[Source: Casey Newton, Arizona Republic] — Laveen resident Randy Jones is cruising up 35th Avenue in his pickup truck, a pair of neighbors in the backseat and Toby Keith on the radio, when he spots a sign announcing a possible rezoning. Most Valley residents shrug at signs like this one, if they see them at all. Jones pulls over like a cop responding to a crime. “That could be troublesome,” says Carol Pacey, a fellow activist, as she whips out a pen and paper. Jones agrees. They scribble down the developer’s information.
Jones and his neighbors have been on sign-spotting patrols like this one frequently in recent years, as the fastest-growing part of Phoenix becomes home to ever-denser developments. Afraid that unchecked development would destroy their neighborhood’s character, they asked the Phoenix City Council for help. When the council rebuffed them, they took the city to court. Today, they find themselves at the center of a legal case that will have ramifications statewide. If the neighbors’ view prevails, it could result in a flurry of referendums in some of Arizona’s largest cities, including Mesa and Tucson, and could affect such decisions as where shopping malls go or whether unpopular budget cuts are adopted.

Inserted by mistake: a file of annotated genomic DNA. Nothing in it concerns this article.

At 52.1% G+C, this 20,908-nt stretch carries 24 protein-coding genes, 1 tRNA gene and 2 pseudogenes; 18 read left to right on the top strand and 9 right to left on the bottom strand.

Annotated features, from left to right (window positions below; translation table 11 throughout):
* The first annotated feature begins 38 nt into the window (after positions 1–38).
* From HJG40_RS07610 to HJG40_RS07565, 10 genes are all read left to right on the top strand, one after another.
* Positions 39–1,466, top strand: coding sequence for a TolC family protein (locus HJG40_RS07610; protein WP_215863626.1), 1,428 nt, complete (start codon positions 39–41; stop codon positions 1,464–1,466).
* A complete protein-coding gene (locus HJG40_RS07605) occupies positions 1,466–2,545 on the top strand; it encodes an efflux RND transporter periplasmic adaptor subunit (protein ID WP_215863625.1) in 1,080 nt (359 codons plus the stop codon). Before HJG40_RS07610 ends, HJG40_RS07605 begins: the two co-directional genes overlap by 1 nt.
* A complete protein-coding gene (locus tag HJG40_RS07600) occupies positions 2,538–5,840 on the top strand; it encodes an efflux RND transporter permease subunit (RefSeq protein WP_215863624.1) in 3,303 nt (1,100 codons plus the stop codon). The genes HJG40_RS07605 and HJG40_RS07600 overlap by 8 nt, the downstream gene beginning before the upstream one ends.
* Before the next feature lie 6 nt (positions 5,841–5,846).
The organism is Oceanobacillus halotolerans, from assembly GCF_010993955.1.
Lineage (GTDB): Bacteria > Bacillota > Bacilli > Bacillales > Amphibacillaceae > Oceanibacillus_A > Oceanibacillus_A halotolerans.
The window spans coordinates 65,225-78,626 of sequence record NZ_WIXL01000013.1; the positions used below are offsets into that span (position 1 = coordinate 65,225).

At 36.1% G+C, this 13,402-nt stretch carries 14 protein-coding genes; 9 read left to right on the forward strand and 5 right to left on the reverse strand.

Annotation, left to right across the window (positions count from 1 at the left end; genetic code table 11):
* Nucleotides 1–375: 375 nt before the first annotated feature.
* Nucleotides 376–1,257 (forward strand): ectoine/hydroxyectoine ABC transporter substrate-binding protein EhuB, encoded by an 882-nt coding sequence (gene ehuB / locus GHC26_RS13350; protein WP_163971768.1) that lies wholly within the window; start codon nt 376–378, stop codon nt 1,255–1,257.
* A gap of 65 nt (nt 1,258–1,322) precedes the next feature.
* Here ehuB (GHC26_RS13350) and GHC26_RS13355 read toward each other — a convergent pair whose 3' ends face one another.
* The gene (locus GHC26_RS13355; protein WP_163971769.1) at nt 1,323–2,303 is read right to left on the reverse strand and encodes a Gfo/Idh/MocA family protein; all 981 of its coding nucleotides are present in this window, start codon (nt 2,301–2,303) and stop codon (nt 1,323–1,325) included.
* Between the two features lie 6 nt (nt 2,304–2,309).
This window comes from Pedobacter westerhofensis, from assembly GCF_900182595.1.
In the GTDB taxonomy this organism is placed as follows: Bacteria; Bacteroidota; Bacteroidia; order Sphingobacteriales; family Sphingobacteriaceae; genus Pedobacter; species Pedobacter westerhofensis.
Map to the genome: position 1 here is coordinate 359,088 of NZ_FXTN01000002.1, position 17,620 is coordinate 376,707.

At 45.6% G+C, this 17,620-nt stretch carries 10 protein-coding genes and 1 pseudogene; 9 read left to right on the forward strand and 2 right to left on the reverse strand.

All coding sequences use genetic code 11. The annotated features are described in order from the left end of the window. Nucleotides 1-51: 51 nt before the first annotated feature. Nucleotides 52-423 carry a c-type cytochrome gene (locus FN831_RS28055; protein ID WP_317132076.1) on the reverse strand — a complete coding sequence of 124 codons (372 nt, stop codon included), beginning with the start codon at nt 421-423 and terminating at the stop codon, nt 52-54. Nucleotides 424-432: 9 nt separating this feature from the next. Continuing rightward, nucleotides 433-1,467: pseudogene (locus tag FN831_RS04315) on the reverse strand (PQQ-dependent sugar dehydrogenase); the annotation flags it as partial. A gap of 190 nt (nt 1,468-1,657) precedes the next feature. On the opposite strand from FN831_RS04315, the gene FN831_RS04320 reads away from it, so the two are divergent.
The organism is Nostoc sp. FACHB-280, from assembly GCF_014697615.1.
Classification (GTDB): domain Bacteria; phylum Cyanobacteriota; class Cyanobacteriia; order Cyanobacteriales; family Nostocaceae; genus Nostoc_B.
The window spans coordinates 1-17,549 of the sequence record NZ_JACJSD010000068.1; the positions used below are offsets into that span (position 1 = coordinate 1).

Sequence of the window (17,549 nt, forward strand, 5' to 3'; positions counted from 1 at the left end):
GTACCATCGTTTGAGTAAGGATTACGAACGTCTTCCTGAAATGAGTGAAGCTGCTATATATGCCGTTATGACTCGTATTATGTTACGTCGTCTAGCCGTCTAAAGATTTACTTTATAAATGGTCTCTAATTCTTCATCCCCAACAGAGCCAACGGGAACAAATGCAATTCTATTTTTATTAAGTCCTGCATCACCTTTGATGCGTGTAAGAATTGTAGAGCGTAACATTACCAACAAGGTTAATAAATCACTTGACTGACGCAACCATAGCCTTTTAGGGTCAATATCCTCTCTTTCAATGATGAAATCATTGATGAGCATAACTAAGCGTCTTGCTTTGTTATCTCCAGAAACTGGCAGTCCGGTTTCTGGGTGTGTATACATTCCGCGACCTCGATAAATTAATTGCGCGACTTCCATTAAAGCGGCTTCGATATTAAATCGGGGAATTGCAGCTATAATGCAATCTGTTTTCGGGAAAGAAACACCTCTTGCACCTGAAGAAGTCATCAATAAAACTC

From Jones’ perspective, his story is about how far one neighborhood has gone to protect itself against unwanted development. From the city’s perspective, it’s a story about how small-scale efforts to preserve neighborhoods raise questions about the Valley’s long-term sustainability. And for both, it’s a story about a legal case that could tip the balance of power in zoning cases back to residents. It’s a legal case that, for the moment, Jones is winning. [Note: To read the full article, click here.]